On Saturday, September 3, members of the Red Warrior and Sacred Stones Camps from the Standing Rock Sioux Tribe and their supporters, who have been peacefully protesting near the construction site of the Dakota Access Pipeline (DAPL) in Cannon Ball, North Dakota were attacked by private security forces hired by Dakota Access, LLC, a subsidiary of Energy Transfer Partners.
The private security force deployed attack dogs, pepper spray and physical force to repel protesters from the construction site. Six protesters were reportedly bitten, including a pregnant woman, a dozen were pepper sprayed, and multiple physical assaults were reported. Children and elderly tribal members were present during the attack, and a tribal member’s horse was also bitten. State police posted at the site did not intervene when the attacks occurred.
Earlier in the day, during a gathering to commemorate the 153rd anniversary of the Whitestone Hill Massacre, there was a call to action by protesters to block bulldozers and construction crews from an area within the project location that had been previously surveyed by tribal historian Tim Mentz. The historian determined that the area contains nearly thirty burial sites, stone cairns, effigies and other historic features, some of which may be eligible for the National Register of Historic Places.
The attack comes one day after the Standing Rock Sioux Tribe filed additional evidence in federal court in their ongoing case against the US Army Corps of Engineers. The lawsuit alleges that the Army Corps neglected their legal responsibility to fully consult with the tribe during the permitting process. By neglecting this obligation, the agency violated the Clean Water Act, the National Historic Preservation Act and the National Environmental Policy Act. Shortly after the lawsuit was filed, Dakota Access, LLC was made a party to the suit as well.
The Dakota Access Pipeline is similar in scope to the more notorious Keystone XL Pipeline but it transfers oil from domestic fields rather than from Canada and sends it to refineries in southern Illinois. Because the pipeline does not cross international boundaries, like Keystone XL, the DAPL was not subject to international treaty agreements or extensive environmental review.
Current federal environmental and cultural resource laws require tribal consultation and mitigation of any adverse effects caused by a proposed project receiving federal funds, federal licensure, or occurring on federally owned property. Lawsuits against federal agencies that may have violated these statutes often take many years to resolve.
Because construction on the pipeline commenced in early 2016 without these issues being resolved, the Standing Rock Sioux Tribe filed a preliminary injunction in federal court to force Dakota Access, LLC to temporarily halt the project to allow for a complete cultural resource survey. The case has been assigned to US District Judge James E. Boasberg. At a hearing on August 24, Boasberg said that he would issue a decision on the pipeline injunction on or after September 9.
The Dakota Access Pipeline crosses the Missouri River at Lake Oahe, one mile upstream from the Standing Rock Sioux Reservation. The Missouri River is the major source of fresh water in the region and an oil spill would not only destroy Standing Rock’s water supply but would threaten agricultural production in one of the US’s most fertile regions.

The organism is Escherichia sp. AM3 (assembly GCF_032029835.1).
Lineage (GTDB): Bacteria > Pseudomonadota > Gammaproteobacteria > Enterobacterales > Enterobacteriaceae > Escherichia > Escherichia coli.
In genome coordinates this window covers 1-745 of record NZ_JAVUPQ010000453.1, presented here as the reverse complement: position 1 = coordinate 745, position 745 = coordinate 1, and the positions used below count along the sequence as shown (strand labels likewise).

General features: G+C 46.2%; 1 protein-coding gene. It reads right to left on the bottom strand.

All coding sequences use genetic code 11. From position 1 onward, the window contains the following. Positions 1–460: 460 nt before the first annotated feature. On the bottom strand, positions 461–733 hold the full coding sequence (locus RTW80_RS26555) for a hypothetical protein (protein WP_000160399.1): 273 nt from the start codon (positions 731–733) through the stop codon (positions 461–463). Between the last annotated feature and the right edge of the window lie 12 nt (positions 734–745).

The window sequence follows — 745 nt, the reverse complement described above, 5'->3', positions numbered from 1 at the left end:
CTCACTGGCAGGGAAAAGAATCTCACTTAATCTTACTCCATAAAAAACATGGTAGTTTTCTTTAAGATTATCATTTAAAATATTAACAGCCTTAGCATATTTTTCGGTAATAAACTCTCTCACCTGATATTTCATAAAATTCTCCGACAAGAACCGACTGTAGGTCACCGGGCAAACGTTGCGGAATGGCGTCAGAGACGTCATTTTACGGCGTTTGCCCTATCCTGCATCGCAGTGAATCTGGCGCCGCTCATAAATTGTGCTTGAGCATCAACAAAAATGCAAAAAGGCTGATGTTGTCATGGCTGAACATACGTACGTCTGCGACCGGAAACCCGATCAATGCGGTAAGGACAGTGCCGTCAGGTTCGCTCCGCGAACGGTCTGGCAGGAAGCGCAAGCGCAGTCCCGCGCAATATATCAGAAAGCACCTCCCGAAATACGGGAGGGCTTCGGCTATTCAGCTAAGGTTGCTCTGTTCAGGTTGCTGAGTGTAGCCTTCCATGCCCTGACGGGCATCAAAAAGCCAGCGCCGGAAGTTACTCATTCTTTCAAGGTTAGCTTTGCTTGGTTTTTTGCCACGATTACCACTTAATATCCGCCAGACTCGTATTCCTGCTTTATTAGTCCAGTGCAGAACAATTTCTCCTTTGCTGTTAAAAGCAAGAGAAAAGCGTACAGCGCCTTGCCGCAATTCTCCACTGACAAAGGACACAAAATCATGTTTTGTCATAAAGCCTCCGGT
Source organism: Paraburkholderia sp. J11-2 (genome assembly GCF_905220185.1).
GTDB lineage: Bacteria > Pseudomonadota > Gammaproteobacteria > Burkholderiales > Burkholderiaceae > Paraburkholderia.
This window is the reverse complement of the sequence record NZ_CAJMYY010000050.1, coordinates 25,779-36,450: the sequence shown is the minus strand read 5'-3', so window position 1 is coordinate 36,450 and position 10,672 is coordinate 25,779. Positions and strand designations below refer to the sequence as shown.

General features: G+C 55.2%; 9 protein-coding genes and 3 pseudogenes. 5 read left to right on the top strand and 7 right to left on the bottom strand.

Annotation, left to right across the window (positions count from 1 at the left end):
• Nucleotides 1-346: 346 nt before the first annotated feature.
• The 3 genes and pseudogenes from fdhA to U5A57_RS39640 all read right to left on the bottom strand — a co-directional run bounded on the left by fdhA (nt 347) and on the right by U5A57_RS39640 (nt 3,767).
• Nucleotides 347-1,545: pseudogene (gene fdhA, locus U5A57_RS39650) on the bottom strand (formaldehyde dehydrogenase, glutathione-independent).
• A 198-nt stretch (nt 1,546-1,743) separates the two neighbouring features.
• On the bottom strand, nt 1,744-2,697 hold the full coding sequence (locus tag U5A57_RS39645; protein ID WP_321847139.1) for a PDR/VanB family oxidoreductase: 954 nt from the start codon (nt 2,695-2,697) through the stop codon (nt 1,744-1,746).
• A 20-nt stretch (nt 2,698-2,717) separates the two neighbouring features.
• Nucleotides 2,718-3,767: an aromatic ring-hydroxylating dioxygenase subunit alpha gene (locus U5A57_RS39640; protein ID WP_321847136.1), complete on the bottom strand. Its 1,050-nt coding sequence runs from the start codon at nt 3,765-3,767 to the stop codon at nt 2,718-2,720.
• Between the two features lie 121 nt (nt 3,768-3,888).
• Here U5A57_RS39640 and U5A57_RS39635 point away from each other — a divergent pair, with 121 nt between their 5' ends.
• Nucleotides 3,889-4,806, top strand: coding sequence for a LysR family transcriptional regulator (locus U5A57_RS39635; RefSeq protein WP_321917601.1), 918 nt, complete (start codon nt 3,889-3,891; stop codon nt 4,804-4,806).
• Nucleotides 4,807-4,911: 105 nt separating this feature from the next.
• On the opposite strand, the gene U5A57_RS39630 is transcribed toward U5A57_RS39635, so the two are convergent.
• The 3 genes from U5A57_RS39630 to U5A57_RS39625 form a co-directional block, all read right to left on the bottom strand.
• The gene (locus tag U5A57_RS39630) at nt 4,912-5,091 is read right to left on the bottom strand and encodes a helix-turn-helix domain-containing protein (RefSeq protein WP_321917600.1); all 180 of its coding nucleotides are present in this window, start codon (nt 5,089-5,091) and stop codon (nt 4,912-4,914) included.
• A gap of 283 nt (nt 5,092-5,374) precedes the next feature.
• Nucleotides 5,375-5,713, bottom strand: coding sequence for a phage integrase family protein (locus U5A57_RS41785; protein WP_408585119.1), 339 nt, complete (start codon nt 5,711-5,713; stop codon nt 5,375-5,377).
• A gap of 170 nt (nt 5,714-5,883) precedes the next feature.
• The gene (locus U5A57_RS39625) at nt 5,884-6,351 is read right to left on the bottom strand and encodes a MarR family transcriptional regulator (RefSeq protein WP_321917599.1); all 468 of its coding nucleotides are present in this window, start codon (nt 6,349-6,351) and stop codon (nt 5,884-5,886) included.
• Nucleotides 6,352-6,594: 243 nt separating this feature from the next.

In addition to the environmental and cultural resource impacts, the tribe also views the construction of the pipeline as a further violation of federal treaties that ceded the land through which the pipeline runs to native peoples. The Fort Laramie Treaty of 1868, for example, promised the Lakota (one of seven affiliated tribes within the Sioux Nation) ownership of the Black Hills and hunting rights to much of the Dakotas, Wyoming and Montana. The US military was supposed to prevent nonnative settlement in the region. Discovery of gold in the Black Hills, and settlement pressures created as a result of the Homestead Act of 1862 resulted in federal abandonment of many of these treaties by the 1880s.
Since protests began in July, the encampments have swelled to about 3,000 people. American indigenous tribes from as far away as Alaska and Hawaii have sent representatives, letters of support and symbolic gifts. Food, medical supplies and other necessities have arrived from supporters all over the world. Black Lives Matter activists and farmers from Iowa have also traveled to the camp to show their support, as have environmental activists and others. Several Hollywood actors including Shailene Woodley, Susan Sarandon and Leonardo DiCaprio have also voiced their support for tribe. Despite claims of violence by Governor Jack Dalrymple, a Republican, the protests have been entirely peaceful.
There is a general feeling of sympathy toward the plight of Native Americans among working people in the United States. This rarely finds expression in official politics however. Native Americans, who were only granted US citizenship in 1924, are more likely to be romanticized or used for public relations photo opportunities than have their concerns even remotely addressed.
While there are some significant urban populations, the vast majority of Native Americans live in extreme geographic and economic isolation in absolutely appalling conditions. Many on the reservations have no running water or indoor toilet facilities and those who live in decommissioned FEMA trailers are considered lucky.
Native Americans have higher rates of cancer, suicide, domestic violence and drug and alcohol abuse than any other population in the United States. Maternal and infant mortality and cervical cancer rates on American Indian reservations are surpassed only by Haiti. Native Americans are more likely to die at the hands of the police than any other subgroup in the United States.